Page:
By Carolyn King
If you leave your pivot exposed all through the winter, you’re going to be working on it a lot longer in the spring,” says Jeff Ewen, an irrigation agrologist with the Saskatchewan Ministry of Agriculture in Outlook, Sask. To help producers prevent damage from winter’s storms and bone-chilling temperatures, Ewen offers a number of winterizing tips.
By Carolyn King
“First of all, do a visual inspection before anything else is done,” he says. “The visual inspection includes looking to see that drive lines are attached, the gear boxes aren’t leaking oil, the tires are inflated, and the spans are in line and not damaged from use through the year.” Fix any problems that would restrict moving of the pivot, such as flat tires. Make a note of any other problems and carry out the repairs when you have time over the coming months.
Next, park the pivot in a safe position. On flat fields this means aligning the pivot so it is parallel with the prevailing winter winds in your area, not perpendicular to them, Ewen explains. For example, in the Outlook region, the winter winds tend to blow in from the northwest. “When the wind blows from the northwest, if you park the pivot oriented to the northeast or the southwest, the wind would hit perpendicularly across the pivot and can potentially topple it,” he says.
“For a rolling landscape, avoid parking the pivot in depressional areas that can hold a lot of water. And ideally, point the pivot in a downward slope direction versus an upward slope.”
A shelterbelt can provide some protection to parked equipment, but Ewen recommends taking a few precautions if you want to park your pivot beside a shelterbelt. Avoid parking the pivot in places where the shelterbelt tends to cause large snowdrifts to form. As well, remove any dead branches that might fall from the trees onto the equipment.
“Also, rodents tend to use shelterbelts and tree lines for protection. They can often cause problems in wiring and pipelines if they decide to inhabit the equipment as well,” he says. Be sure to cover any openings where rodents might enter, and cut away any brush near the control panels.
“Once the pivot is parked in its resting position, the main power supply should be disconnected to protect all electrical components and ensure the pivot does not accidentally attempt to move through the winter,” Ewen advises.
The next critical step is to prevent damage to the equipment from freezing. “All pipelines and pumps need to be drained and preferably air blown through them to remove all water from the pivot point to the pump,” Ewen says. “This requires detaching the pipeline from the pivot at the pivot point, where the clamp should be left loose to allow for expansion and contraction through the winter. Ensure the pipe opening is not exposed to allow rodents or debris to enter. Then the same rules apply at the other end of the line, at the pump, where the pipeline should also be removed and the clamps left loose for expansion and contraction through the winter.”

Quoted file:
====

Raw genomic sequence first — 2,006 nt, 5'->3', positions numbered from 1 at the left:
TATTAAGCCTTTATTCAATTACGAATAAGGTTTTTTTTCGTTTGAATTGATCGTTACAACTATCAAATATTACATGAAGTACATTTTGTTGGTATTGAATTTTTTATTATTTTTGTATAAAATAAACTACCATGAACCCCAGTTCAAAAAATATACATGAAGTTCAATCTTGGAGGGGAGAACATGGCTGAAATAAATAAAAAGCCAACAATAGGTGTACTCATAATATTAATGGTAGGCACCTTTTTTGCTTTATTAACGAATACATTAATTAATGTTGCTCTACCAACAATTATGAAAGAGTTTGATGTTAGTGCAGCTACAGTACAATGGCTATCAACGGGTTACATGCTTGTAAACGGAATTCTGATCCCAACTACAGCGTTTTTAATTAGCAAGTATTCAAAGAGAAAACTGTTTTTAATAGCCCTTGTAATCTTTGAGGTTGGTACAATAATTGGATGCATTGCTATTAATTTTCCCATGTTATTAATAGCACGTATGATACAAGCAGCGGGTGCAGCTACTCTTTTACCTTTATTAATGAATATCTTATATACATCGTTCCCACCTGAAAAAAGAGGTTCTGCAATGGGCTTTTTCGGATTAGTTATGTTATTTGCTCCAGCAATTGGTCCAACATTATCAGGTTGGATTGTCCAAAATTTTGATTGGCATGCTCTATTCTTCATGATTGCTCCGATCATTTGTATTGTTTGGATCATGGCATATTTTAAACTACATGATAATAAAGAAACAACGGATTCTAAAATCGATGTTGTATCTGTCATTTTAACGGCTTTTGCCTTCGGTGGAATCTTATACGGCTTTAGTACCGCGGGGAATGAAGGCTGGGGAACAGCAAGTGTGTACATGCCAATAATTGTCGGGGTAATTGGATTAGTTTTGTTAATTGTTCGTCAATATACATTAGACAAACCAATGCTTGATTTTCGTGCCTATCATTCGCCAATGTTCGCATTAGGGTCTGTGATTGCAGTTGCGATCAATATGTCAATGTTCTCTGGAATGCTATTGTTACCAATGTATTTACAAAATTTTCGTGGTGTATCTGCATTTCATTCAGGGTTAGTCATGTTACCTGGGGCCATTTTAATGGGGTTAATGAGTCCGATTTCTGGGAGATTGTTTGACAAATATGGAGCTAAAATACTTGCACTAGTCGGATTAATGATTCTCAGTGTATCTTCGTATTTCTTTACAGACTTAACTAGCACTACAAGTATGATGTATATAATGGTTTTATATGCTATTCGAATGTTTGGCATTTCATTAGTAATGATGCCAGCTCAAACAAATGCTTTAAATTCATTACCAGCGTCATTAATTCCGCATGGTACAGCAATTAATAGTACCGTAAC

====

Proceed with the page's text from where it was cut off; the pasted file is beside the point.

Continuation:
Next, if you have a little more time available, Ewen suggests tackling some of your annual pivot inspection and maintenance work. “A complete inspection of the pivot’s gearbox oil, tire pressures, sprinklers, drive lines and greasing the pivot point are always a good idea after a season of irrigation. If this is not completed in the fall, it will need to be done first thing in the spring before the new season starts,” he says.
Each fall, you’ll also need to get the pumps ready for winter. “The same kind of inspection and maintenance work should also be done on the pumps, including changing the oil. If the pumps are diesel-driven, then drain the fuel. If they are propane or electric, the fuel or electrical supply should be shut off.”
Then you can do a detailed visual inspection of the rest of the system and carry out any maintenance that is needed to ensure your equipment will last its full lifetime and will be ready for next season.
Ewen also recommends disking wheel ruts in either the fall or spring. This will reduce wear and tear on the drive components and make field operations across wheel tracks smoother.
In addition to these general tips, check your user manual or contact your equipment dealer for any system-specific winterizing requirements for your pivot.
To help farmers with pivot maintenance, Ewen has developed a handy booklet called Irrigation Pivot Annual Service, which is available online.
“The booklet has a numbered list of tasks you need to do each year,” Ewen says. “It also includes a diagram of your pivot where you can write down the tire pressures and check off each item so you can be sure to cover everything off. It also provides a reference point for the future. Next year, when you look at that pivot again, if the same tires are leaking or the same gearbox is leaking, then you know you will probably need to do some replacing or fixing.”